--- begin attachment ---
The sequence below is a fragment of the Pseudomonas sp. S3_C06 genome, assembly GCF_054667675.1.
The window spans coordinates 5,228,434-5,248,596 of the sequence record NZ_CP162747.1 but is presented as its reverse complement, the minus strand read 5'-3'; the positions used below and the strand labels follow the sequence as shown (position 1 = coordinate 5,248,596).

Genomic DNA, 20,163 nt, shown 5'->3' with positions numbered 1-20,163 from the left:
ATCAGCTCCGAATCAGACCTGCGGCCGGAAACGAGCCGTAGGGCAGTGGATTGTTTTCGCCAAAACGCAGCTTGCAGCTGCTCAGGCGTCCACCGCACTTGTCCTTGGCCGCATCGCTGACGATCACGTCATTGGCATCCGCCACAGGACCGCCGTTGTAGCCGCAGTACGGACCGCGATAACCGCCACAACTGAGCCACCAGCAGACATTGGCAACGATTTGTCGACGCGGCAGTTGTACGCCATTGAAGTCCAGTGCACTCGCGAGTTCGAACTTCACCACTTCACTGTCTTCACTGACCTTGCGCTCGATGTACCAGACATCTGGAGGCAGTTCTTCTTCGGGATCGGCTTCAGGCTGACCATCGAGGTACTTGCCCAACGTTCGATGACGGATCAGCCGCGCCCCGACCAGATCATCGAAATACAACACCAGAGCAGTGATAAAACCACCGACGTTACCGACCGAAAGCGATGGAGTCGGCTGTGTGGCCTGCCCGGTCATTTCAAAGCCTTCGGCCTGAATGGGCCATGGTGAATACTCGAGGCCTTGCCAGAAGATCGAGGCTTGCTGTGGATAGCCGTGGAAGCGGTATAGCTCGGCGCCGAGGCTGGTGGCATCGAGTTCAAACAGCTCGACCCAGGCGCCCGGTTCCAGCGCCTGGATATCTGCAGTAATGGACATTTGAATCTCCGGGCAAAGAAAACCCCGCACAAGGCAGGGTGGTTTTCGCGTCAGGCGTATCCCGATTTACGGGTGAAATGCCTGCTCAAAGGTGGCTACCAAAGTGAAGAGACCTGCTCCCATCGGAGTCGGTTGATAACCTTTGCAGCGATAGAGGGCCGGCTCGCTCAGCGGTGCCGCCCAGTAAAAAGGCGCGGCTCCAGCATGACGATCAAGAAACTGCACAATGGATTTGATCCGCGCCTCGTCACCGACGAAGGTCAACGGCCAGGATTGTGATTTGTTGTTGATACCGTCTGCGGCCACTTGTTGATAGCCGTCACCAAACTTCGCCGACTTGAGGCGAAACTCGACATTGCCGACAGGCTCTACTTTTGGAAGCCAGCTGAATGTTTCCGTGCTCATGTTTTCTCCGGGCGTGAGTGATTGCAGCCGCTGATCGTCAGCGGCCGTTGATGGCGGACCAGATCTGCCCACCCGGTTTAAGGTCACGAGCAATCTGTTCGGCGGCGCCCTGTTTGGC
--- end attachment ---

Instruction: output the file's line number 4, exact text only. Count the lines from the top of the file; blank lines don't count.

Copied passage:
ATCAGCTCCGAATCAGACCTGCGGCCGGAAACGAGCCGTAGGGCAGTGGATTGTTTTCGCCAAAACGCAGCTTGCAGCTGCTCAGGCGTCCACCGCACTTGTCCTTGGCCGCATCGCTGACGATCACGTCATTGGCATCCGCCACAGGACCGCCGTTGTAGCCGCAGTACGGACCGCGATAACCGCCACAACTGAGCCACCAGCAGACATTGGCAACGATTTGTCGACGCGGCAGTTGTACGCCATTGAAGTCCAGTGCACTCGCGAGTTCGAACTTCACCACTTCACTGTCTTCACTGACCTTGCGCTCGATGTACCAGACATCTGGAGGCAGTTCTTCTTCGGGATCGGCTTCAGGCTGACCATCGAGGTACTTGCCCAACGTTCGATGACGGATCAGCCGCGCCCCGACCAGATCATCGAAATACAACACCAGAGCAGTGATAAAACCACCGACGTTACCGACCGAAAGCGATGGAGTCGGCTGTGTGGCCTGCCCGGTCATTTCAAAGCCTTCGGCCTGAATGGGCCATGGTGAATACTCGAGGCCTTGCCAGAAGATCGAGGCTTGCTGTGGATAGCCGTGGAAGCGGTATAGCTCGGCGCCGAGGCTGGTGGCATCGAGTTCAAACAGCTCGACCCAGGCGCCCGGTTCCAGCGCCTGGATATCTGCAGTAATGGACATTTGAATCTCCGGGCAAAGAAAACCCCGCACAAGGCAGGGTGGTTTTCGCGTCAGGCGTATCCCGATTTACGGGTGAAATGCCTGCTCAAAGGTGGCTACCAAAGTGAAGAGACCTGCTCCCATCGGAGTCGGTTGATAACCTTTGCAGCGATAGAGGGCCGGCTCGCTCAGCGGTGCCGCCCAGTAAAAAGGCGCGGCTCCAGCATGACGATCAAGAAACTGCACAATGGATTTGATCCGCGCCTCGTCACCGACGAAGGTCAACGGCCAGGATTGTGATTTGTTGTTGATACCGTCTGCGGCCACTTGTTGATAGCCGTCACCAAACTTCGCCGACTTGAGGCGAAACTCGACATTGCCGACAGGCTCTACTTTTGGAAGCCAGCTGAATGTTTCCGTGCTCATGTTTTCTCCGGGCGTGAGTGATTGCAGCCGCTGATCGTCAGCGGCCGTTGATGGCGGACCAGATCTGCCCACCCGGTTTAAGGTCACGAGCAATCTGTTCGGCGGCGCCCTGTTTGGC